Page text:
... wedding and unveiling[FN55] I celebrate to-night. We are strangers in the city and know none of its inhabitants, and verily our hearts are broken so do thou earn through us a recompense and reward in the world to come by being present at her unveiling. When the ladies of the city hear that thou art to be present, they also will attend, and so wilt thou bring healing to her spirit, for now she is broken-hearted and has none to look to but God the Most High." Then she wept and kissed my feet, repeating ...
— The Book Of The Thousand Nights And One Night, Volume I • Anonymous

... owner of the Rattler," he answered sullenly, "and I've got orders from him that nobody, not any one, is to step a foot on this ground. If you'd 'a' come by the road, you'd 'a' seen ...
— The Plunderer • Roy Norton

... permanently parted in a good-humoured smile. His name was Charlie Orgreave, but at school he was invariably called "the Sunday"—not "Sunday," but "the Sunday"—and nobody could authoritatively explain how he had come by the nickname. Its origin was lost in the prehistoric ages of his childhood. He and Edwin had been chums for several years. They had not sworn fearful oaths of loyalty; they did not constitute a secret society; they had not even pricked forearms and written certain words in blood; ...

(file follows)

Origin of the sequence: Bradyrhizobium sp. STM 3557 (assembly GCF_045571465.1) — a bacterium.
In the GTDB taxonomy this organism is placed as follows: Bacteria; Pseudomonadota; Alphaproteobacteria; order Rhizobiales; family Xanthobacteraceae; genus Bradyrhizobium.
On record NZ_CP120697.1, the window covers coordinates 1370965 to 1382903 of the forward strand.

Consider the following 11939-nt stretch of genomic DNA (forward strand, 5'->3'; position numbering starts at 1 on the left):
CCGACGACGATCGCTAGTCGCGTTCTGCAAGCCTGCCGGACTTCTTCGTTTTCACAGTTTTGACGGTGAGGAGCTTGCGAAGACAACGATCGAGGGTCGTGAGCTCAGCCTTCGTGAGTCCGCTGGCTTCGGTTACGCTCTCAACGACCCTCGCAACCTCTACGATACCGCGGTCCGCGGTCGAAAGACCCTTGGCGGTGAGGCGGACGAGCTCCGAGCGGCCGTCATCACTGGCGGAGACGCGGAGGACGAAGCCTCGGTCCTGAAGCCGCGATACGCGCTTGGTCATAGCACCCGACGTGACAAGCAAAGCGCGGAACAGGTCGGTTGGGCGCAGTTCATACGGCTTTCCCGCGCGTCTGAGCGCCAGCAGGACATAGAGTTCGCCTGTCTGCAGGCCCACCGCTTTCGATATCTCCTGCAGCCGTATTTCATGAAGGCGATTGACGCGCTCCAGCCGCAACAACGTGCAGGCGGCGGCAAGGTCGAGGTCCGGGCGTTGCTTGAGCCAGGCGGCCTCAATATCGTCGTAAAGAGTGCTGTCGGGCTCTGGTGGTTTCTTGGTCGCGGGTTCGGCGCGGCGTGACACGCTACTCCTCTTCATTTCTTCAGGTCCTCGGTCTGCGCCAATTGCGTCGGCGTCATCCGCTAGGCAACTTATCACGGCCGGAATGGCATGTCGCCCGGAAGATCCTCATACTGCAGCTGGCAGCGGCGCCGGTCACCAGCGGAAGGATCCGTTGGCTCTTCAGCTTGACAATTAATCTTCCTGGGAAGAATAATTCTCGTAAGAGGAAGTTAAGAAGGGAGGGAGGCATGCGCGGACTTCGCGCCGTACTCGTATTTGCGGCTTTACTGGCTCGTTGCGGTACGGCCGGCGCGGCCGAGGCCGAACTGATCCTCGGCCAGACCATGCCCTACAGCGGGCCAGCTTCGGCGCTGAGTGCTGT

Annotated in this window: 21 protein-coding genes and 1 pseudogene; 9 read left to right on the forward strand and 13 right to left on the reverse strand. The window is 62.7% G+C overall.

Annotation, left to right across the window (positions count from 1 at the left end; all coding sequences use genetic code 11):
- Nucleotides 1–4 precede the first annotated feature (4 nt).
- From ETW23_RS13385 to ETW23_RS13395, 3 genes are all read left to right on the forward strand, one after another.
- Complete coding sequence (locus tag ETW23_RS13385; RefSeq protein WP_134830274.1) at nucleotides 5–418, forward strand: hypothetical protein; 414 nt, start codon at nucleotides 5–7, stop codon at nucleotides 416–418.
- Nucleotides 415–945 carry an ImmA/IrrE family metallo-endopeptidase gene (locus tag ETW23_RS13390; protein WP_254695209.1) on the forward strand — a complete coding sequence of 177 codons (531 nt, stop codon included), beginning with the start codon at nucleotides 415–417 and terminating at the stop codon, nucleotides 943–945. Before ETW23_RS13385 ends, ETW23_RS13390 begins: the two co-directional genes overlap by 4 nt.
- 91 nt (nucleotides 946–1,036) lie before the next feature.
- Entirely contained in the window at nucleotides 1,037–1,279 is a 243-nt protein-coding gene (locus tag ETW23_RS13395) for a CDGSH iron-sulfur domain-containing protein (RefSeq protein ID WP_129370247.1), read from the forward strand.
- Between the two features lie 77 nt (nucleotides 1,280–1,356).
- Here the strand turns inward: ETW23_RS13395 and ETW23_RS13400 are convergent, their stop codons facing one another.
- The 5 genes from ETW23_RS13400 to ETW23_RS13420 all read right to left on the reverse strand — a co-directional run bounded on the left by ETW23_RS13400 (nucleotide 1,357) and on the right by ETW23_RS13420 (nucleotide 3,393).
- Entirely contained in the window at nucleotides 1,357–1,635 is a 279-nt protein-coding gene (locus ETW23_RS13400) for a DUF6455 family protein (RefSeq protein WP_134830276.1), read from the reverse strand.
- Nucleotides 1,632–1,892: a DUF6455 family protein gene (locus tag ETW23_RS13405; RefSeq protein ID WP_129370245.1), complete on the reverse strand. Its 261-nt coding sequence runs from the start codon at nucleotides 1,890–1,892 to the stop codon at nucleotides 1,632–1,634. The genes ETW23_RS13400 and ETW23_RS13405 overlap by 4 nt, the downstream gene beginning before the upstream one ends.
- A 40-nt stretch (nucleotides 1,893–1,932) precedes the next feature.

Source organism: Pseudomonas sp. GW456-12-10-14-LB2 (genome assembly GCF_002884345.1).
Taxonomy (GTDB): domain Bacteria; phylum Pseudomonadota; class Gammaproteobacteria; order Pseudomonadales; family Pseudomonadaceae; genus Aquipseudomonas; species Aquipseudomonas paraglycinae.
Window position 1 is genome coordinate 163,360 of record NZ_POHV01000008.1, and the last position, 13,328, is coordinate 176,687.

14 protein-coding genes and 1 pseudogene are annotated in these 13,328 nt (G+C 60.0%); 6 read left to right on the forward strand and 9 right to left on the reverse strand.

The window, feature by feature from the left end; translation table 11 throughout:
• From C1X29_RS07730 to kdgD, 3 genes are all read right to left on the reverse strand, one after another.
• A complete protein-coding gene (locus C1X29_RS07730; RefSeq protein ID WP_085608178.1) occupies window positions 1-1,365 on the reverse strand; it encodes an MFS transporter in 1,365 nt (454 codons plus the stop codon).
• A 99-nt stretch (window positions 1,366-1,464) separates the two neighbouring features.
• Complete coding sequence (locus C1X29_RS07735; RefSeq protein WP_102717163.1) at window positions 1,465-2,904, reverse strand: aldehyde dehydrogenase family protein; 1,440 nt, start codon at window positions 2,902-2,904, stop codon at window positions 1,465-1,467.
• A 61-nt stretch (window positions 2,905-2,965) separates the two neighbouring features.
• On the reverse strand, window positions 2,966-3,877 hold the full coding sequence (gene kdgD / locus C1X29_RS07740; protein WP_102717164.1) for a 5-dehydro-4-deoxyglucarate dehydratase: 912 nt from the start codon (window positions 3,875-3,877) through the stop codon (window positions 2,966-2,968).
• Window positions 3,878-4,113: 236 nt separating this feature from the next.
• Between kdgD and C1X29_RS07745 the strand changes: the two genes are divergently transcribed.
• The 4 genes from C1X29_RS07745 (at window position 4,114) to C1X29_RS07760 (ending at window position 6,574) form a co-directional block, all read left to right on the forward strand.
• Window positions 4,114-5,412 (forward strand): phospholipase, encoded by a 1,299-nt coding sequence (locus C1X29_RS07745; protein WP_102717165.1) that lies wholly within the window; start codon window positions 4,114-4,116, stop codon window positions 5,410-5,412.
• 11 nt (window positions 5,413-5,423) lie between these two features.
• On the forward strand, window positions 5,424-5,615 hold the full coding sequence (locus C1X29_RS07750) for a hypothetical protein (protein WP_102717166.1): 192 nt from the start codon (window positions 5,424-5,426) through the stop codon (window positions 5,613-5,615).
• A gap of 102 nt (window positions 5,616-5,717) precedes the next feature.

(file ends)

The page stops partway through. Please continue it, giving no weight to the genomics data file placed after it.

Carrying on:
— Clayhanger • Arnold Bennett

... on which the result was to be announced their father took Robin and David away to a distant hillside to assist at the sheep-dipping. The news would come by letter, which might or might not get as far as Strathmyrtle Post Office, seven miles away, that very afternoon. In the morning it would be delivered by ...
— The Right Stuff - Some Episodes in the Career of a North Briton • Ian Hay